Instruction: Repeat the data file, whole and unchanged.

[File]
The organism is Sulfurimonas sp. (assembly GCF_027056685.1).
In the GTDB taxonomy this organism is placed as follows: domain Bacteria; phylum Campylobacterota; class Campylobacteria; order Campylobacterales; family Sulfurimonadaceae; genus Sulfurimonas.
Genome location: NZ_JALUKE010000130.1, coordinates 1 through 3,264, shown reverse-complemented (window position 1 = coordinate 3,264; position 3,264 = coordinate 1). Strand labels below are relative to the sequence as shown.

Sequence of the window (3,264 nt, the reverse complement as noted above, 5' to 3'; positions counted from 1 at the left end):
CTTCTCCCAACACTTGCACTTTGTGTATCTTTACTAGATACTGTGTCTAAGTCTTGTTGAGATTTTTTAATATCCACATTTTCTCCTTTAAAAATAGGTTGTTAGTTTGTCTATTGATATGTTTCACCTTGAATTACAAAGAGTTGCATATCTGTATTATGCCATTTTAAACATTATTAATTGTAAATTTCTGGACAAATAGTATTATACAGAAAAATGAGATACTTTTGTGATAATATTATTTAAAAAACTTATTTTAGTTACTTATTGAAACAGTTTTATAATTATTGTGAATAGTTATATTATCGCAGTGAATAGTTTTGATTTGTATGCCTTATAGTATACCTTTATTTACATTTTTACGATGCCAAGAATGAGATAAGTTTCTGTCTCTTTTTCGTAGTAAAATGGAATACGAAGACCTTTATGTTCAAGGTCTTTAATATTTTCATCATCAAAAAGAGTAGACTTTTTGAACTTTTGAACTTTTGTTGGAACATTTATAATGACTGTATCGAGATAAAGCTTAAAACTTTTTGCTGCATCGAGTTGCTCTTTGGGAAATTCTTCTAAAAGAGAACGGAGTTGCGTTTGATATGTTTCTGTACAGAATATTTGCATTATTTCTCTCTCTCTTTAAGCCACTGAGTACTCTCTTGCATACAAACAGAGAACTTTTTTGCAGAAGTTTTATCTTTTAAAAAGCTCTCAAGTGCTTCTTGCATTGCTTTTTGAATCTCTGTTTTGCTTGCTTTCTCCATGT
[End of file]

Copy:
The organism is Sulfurimonas sp. (assembly GCF_027056685.1).
In the GTDB taxonomy this organism is placed as follows: domain Bacteria; phylum Campylobacterota; class Campylobacteria; order Campylobacterales; family Sulfurimonadaceae; genus Sulfurimonas.
Genome location: NZ_JALUKE010000130.1, coordinates 1 through 3,264, shown reverse-complemented (window position 1 = coordinate 3,264; position 3,264 = coordinate 1). Strand labels below are relative to the sequence as shown.

Sequence of the window (3,264 nt, the reverse complement as noted above, 5' to 3'; positions counted from 1 at the left end):
CTTCTCCCAACACTTGCACTTTGTGTATCTTTACTAGATACTGTGTCTAAGTCTTGTTGAGATTTTTTAATATCCACATTTTCTCCTTTAAAAATAGGTTGTTAGTTTGTCTATTGATATGTTTCACCTTGAATTACAAAGAGTTGCATATCTGTATTATGCCATTTTAAACATTATTAATTGTAAATTTCTGGACAAATAGTATTATACAGAAAAATGAGATACTTTTGTGATAATATTATTTAAAAAACTTATTTTAGTTACTTATTGAAACAGTTTTATAATTATTGTGAATAGTTATATTATCGCAGTGAATAGTTTTGATTTGTATGCCTTATAGTATACCTTTATTTACATTTTTACGATGCCAAGAATGAGATAAGTTTCTGTCTCTTTTTCGTAGTAAAATGGAATACGAAGACCTTTATGTTCAAGGTCTTTAATATTTTCATCATCAAAAAGAGTAGACTTTTTGAACTTTTGAACTTTTGTTGGAACATTTATAATGACTGTATCGAGATAAAGCTTAAAACTTTTTGCTGCATCGAGTTGCTCTTTGGGAAATTCTTCTAAAAGAGAACGGAGTTGCGTTTGATATGTTTCTGTACAGAATATTTGCATTATTTCTCTCTCTCTTTAAGCCACTGAGTACTCTCTTGCATACAAACAGAGAACTTTTTTGCAGAAGTTTTATCTTTTAAAAAGCTCTCAAGTGCTTCTTGCATTGCTTTTTGAATCTCTGTTTTGCTTGCTTTCTCCATGT